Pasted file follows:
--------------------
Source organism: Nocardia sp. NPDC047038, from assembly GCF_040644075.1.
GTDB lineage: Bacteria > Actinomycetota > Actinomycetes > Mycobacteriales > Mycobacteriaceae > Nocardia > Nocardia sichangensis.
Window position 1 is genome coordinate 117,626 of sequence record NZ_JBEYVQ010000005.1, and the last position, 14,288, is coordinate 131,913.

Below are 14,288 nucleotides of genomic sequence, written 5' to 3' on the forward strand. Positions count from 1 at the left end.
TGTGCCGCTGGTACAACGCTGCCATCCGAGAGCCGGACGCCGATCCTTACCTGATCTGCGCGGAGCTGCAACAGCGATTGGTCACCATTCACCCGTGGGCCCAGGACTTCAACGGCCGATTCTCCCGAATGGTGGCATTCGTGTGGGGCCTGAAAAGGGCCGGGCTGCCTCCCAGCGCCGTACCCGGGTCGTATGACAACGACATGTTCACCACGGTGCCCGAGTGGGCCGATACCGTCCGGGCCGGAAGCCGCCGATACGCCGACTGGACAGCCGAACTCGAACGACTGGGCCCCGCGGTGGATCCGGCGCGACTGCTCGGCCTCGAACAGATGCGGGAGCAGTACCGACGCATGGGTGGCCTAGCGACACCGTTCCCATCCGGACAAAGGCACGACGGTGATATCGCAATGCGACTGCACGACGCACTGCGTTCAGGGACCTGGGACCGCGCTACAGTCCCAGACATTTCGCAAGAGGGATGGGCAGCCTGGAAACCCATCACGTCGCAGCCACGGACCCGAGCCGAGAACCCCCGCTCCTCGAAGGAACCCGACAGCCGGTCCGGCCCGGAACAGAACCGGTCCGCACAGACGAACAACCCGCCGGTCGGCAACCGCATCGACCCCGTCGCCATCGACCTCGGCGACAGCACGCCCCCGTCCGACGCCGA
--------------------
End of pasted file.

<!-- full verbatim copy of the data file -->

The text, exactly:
Source organism: Nocardia sp. NPDC047038, from assembly GCF_040644075.1.
GTDB lineage: Bacteria > Actinomycetota > Actinomycetes > Mycobacteriales > Mycobacteriaceae > Nocardia > Nocardia sichangensis.
Window position 1 is genome coordinate 117,626 of sequence record NZ_JBEYVQ010000005.1, and the last position, 14,288, is coordinate 131,913.

Below are 14,288 nucleotides of genomic sequence, written 5' to 3' on the forward strand. Positions count from 1 at the left end.
TGTGCCGCTGGTACAACGCTGCCATCCGAGAGCCGGACGCCGATCCTTACCTGATCTGCGCGGAGCTGCAACAGCGATTGGTCACCATTCACCCGTGGGCCCAGGACTTCAACGGCCGATTCTCCCGAATGGTGGCATTCGTGTGGGGCCTGAAAAGGGCCGGGCTGCCTCCCAGCGCCGTACCCGGGTCGTATGACAACGACATGTTCACCACGGTGCCCGAGTGGGCCGATACCGTCCGGGCCGGAAGCCGCCGATACGCCGACTGGACAGCCGAACTCGAACGACTGGGCCCCGCGGTGGATCCGGCGCGACTGCTCGGCCTCGAACAGATGCGGGAGCAGTACCGACGCATGGGTGGCCTAGCGACACCGTTCCCATCCGGACAAAGGCACGACGGTGATATCGCAATGCGACTGCACGACGCACTGCGTTCAGGGACCTGGGACCGCGCTACAGTCCCAGACATTTCGCAAGAGGGATGGGCAGCCTGGAAACCCATCACGTCGCAGCCACGGACCCGAGCCGAGAACCCCCGCTCCTCGAAGGAACCCGACAGCCGGTCCGGCCCGGAACAGAACCGGTCCGCACAGACGAACAACCCGCCGGTCGGCAACCGCATCGACCCCGTCGCCATCGACCTCGGCGACAGCACGCCCCCGTCCGACGCCGA